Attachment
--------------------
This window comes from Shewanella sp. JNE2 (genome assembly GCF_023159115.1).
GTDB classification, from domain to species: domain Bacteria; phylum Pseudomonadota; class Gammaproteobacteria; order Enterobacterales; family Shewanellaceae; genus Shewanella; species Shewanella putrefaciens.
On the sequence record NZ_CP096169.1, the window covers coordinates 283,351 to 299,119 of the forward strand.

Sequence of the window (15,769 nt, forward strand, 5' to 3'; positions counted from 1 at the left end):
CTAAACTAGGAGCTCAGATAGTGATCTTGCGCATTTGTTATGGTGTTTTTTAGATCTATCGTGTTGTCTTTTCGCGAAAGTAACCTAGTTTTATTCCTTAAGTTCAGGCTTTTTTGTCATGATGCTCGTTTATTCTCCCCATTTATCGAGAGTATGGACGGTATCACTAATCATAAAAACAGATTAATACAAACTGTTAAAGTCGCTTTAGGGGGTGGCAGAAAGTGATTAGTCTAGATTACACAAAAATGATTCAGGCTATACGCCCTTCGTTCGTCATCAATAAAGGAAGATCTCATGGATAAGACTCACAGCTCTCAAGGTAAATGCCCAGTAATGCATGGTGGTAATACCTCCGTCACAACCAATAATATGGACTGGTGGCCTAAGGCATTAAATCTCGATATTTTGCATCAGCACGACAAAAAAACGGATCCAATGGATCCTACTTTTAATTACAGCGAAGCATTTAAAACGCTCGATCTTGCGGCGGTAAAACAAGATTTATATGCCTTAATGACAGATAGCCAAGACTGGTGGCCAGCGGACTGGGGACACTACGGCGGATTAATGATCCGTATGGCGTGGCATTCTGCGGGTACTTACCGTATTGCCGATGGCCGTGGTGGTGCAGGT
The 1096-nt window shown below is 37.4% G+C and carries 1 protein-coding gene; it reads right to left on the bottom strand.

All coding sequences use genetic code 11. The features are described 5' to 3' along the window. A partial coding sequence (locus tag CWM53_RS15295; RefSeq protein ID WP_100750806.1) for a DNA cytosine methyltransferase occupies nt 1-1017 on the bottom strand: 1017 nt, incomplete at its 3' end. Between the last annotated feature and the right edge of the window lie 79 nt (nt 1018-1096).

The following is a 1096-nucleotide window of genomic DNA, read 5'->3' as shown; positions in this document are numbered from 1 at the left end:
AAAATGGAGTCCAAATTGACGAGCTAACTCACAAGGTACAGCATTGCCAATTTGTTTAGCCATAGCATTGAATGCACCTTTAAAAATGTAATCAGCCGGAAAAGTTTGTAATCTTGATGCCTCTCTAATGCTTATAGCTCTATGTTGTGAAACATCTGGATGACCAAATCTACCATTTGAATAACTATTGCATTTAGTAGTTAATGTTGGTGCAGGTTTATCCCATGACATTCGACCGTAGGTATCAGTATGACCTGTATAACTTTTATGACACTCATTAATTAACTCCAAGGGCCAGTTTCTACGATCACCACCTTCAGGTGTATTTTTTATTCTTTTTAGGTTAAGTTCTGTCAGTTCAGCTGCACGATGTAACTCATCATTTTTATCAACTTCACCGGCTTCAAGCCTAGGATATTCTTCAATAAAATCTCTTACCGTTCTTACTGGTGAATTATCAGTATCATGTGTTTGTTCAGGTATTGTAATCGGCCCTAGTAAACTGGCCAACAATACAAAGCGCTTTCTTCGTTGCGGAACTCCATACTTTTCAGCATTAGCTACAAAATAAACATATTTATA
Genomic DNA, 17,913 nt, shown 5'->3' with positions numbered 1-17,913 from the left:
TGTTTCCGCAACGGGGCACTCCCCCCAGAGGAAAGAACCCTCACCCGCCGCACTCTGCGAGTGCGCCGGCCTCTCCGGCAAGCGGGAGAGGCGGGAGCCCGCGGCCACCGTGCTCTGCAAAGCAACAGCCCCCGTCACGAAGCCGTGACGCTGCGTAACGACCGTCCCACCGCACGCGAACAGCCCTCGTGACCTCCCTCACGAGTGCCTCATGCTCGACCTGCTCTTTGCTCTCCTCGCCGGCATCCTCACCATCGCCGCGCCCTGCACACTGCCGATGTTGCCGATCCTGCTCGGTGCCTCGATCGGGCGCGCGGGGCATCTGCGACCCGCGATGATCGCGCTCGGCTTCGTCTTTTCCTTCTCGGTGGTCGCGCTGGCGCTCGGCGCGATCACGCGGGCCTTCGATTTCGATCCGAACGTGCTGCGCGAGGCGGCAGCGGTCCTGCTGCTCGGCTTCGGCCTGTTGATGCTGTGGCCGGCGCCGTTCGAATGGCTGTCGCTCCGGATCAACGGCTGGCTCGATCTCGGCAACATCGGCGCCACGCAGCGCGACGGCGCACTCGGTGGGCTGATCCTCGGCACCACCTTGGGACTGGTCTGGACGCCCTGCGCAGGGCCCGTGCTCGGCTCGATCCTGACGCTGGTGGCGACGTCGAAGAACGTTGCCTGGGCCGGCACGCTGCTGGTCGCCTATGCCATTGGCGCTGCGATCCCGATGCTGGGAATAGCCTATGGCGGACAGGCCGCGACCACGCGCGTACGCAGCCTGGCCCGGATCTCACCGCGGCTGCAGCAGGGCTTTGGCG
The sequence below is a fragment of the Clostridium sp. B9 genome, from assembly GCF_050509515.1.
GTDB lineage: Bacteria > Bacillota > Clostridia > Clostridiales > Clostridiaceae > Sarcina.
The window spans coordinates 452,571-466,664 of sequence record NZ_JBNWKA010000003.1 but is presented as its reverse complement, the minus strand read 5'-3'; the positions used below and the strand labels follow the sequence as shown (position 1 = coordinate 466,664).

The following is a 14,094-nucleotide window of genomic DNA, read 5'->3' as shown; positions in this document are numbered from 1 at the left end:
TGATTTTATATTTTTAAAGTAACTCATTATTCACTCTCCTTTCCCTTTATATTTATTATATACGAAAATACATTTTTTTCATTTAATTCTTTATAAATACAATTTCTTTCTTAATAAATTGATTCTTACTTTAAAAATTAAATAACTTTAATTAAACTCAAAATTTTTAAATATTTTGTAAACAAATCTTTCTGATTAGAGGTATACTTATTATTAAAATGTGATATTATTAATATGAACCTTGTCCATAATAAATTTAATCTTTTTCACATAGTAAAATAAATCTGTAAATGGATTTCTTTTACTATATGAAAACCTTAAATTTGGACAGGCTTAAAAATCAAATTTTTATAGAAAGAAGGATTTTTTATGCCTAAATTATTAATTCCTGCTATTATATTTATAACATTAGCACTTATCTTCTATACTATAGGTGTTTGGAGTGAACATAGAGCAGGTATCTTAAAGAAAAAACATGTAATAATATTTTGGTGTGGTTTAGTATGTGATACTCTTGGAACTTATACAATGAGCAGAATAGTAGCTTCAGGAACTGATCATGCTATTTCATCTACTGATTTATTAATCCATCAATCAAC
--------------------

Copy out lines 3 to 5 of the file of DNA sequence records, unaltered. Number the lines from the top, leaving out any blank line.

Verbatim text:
On the sequence record NZ_CP096169.1, the window covers coordinates 283,351 to 299,119 of the forward strand.

Sequence of the window (15,769 nt, forward strand, 5' to 3'; positions counted from 1 at the left end):
CTAAACTAGGAGCTCAGATAGTGATCTTGCGCATTTGTTATGGTGTTTTTTAGATCTATCGTGTTGTCTTTTCGCGAAAGTAACCTAGTTTTATTCCTTAAGTTCAGGCTTTTTTGTCATGATGCTCGTTTATTCTCCCCATTTATCGAGAGTATGGACGGTATCACTAATCATAAAAACAGATTAATACAAACTGTTAAAGTCGCTTTAGGGGGTGGCAGAAAGTGATTAGTCTAGATTACACAAAAATGATTCAGGCTATACGCCCTTCGTTCGTCATCAATAAAGGAAGATCTCATGGATAAGACTCACAGCTCTCAAGGTAAATGCCCAGTAATGCATGGTGGTAATACCTCCGTCACAACCAATAATATGGACTGGTGGCCTAAGGCATTAAATCTCGATATTTTGCATCAGCACGACAAAAAAACGGATCCAATGGATCCTACTTTTAATTACAGCGAAGCATTTAAAACGCTCGATCTTGCGGCGGTAAAACAAGATTTATATGCCTTAATGACAGATAGCCAAGACTGGTGGCCAGCGGACTGGGGACACTACGGCGGATTAATGATCCGTATGGCGTGGCATTCTGCGGGTACTTACCGTATTGCCGATGGCCGTGGTGGTGCAGGT